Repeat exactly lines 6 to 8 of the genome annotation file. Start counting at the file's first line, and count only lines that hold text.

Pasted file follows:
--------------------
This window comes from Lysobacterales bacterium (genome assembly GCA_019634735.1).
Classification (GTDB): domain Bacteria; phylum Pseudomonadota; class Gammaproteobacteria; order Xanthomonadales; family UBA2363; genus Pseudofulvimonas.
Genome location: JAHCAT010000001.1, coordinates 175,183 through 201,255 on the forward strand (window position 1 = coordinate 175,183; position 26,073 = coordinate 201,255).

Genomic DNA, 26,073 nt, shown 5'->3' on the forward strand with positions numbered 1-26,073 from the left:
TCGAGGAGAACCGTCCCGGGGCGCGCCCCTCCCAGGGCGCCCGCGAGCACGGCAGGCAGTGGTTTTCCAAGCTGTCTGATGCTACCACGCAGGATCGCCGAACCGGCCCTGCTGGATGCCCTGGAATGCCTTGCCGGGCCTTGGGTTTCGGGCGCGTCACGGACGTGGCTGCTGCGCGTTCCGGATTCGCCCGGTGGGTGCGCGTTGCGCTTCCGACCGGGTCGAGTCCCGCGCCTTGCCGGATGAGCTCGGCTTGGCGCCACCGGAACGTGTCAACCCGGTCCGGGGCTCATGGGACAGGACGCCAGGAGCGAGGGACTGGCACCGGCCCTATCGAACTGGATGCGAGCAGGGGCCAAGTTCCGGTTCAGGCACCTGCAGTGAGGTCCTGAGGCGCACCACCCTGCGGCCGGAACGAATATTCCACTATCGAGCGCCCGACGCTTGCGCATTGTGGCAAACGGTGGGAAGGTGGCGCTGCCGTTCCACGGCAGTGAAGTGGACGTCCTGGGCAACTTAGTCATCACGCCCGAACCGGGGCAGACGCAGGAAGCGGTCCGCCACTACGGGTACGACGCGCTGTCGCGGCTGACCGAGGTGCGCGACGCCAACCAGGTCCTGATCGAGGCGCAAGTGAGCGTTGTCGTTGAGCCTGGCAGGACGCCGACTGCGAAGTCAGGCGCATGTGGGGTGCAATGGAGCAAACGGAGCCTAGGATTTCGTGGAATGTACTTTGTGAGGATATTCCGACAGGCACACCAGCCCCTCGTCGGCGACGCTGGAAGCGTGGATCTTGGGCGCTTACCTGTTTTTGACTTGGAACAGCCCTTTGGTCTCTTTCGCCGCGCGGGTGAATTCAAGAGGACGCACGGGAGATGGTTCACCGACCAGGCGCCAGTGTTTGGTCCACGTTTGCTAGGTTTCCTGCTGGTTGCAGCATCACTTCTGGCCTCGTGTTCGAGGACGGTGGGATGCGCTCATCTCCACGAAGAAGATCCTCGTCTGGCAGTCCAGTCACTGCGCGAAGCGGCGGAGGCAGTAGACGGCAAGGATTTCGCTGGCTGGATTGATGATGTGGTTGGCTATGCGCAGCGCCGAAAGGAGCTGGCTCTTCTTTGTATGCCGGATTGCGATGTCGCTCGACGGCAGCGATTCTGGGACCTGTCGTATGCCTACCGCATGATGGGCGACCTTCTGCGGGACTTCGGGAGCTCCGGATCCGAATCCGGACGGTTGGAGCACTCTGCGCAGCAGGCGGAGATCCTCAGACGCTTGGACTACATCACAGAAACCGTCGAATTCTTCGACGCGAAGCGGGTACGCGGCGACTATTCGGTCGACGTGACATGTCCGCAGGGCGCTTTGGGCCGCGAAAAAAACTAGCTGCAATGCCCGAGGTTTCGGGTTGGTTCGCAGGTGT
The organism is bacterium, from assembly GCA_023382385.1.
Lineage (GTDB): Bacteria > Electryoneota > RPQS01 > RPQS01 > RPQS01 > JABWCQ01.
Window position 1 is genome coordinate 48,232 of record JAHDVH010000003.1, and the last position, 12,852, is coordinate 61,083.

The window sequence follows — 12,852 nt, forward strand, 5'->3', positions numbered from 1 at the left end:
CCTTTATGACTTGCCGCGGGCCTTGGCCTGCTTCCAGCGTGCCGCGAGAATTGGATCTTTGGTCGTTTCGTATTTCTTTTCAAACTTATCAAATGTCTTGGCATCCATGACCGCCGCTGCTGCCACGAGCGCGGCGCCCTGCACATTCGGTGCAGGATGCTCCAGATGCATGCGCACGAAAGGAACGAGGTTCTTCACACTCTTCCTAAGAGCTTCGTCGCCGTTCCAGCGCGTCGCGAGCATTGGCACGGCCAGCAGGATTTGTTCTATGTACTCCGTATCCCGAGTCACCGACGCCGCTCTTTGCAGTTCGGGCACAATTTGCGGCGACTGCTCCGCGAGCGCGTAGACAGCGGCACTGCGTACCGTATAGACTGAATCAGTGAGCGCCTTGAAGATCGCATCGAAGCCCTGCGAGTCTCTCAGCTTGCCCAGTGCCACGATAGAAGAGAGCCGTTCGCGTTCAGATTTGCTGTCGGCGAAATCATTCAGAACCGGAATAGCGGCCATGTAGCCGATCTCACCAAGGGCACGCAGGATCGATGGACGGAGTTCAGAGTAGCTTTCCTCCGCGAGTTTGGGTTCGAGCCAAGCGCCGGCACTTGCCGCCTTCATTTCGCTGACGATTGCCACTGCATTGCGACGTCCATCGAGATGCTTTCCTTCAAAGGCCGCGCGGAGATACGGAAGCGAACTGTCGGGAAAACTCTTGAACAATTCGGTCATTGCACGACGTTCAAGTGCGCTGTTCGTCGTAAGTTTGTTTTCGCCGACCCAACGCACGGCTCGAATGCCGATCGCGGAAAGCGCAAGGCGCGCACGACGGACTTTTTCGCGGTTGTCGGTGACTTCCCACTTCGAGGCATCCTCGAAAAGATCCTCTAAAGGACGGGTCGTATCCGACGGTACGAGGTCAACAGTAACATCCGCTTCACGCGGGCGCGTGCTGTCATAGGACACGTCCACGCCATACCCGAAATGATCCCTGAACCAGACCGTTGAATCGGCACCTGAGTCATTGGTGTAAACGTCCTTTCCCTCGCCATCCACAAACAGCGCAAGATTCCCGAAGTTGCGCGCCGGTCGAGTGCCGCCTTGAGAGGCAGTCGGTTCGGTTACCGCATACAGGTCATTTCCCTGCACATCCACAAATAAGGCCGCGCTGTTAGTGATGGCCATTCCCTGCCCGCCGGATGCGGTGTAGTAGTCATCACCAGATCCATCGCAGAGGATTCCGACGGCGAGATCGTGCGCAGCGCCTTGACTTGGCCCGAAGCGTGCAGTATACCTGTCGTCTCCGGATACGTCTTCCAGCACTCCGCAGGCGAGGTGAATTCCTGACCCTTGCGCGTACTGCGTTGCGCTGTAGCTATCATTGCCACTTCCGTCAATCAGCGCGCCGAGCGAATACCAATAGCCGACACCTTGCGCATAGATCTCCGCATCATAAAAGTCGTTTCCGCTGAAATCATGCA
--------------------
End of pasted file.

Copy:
The organism is bacterium, from assembly GCA_023382385.1.
Lineage (GTDB): Bacteria > Electryoneota > RPQS01 > RPQS01 > RPQS01 > JABWCQ01.
Window position 1 is genome coordinate 48,232 of record JAHDVH010000003.1, and the last position, 12,852, is coordinate 61,083.